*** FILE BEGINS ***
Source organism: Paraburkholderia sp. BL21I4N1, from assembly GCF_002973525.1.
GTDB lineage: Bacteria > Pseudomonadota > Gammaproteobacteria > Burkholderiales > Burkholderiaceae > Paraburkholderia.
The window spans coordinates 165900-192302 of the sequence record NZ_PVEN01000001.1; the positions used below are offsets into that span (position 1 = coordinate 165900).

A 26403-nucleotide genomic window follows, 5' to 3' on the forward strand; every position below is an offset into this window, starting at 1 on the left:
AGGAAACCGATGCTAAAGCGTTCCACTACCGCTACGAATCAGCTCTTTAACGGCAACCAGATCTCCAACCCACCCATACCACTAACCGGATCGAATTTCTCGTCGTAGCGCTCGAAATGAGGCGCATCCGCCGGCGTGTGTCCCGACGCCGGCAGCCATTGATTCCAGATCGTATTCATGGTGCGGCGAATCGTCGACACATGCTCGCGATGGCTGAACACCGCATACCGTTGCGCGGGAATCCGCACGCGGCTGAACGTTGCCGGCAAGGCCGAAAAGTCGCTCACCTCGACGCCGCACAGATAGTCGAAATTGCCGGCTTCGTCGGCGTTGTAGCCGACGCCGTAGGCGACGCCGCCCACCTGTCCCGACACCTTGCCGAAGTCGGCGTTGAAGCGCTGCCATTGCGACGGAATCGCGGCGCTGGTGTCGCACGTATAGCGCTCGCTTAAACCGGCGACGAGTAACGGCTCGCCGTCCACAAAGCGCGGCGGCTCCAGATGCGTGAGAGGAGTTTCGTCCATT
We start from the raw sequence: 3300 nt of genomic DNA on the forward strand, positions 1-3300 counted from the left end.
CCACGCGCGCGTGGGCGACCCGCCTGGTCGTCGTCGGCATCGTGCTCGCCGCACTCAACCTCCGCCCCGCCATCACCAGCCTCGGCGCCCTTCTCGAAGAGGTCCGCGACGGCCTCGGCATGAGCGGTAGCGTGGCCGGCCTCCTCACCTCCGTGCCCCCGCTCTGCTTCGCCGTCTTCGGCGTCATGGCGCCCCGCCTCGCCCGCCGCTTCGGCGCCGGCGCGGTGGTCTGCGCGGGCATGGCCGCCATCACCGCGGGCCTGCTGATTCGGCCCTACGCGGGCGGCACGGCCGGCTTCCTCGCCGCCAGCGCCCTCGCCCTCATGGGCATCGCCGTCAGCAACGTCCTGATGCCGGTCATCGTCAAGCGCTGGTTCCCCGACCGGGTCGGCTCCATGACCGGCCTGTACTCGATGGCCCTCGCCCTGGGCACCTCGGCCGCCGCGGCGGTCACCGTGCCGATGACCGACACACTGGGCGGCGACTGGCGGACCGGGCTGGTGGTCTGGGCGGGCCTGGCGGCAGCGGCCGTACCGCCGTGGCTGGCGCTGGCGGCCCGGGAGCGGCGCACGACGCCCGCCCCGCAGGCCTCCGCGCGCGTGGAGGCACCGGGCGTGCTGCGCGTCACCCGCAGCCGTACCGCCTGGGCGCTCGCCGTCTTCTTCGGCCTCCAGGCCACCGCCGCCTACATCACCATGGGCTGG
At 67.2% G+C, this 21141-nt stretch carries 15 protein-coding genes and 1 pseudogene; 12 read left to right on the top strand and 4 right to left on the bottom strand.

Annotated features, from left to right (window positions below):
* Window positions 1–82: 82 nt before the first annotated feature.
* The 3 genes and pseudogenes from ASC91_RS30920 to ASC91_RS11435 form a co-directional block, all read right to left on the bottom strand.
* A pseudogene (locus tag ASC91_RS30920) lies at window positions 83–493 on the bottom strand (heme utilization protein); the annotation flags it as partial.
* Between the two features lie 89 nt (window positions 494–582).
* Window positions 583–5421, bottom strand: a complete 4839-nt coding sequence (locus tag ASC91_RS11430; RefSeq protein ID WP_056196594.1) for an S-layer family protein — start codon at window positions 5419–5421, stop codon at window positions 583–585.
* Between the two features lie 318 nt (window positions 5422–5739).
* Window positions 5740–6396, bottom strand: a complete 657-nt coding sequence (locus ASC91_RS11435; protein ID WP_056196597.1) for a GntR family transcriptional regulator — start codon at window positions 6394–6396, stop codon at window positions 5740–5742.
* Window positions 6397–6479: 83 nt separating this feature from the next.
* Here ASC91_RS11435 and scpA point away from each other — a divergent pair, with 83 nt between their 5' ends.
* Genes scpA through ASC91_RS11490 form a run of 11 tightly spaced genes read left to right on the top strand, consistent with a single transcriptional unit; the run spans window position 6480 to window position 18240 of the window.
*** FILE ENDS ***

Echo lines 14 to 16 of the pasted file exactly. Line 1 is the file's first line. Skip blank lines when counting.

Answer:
* Window positions 583–5421, bottom strand: a complete 4839-nt coding sequence (locus tag ASC91_RS11430; RefSeq protein ID WP_056196594.1) for an S-layer family protein — start codon at window positions 5419–5421, stop codon at window positions 583–585.
* Between the two features lie 318 nt (window positions 5422–5739).
* Window positions 5740–6396, bottom strand: a complete 657-nt coding sequence (locus ASC91_RS11435; protein ID WP_056196597.1) for a GntR family transcriptional regulator — start codon at window positions 6394–6396, stop codon at window positions 5740–5742.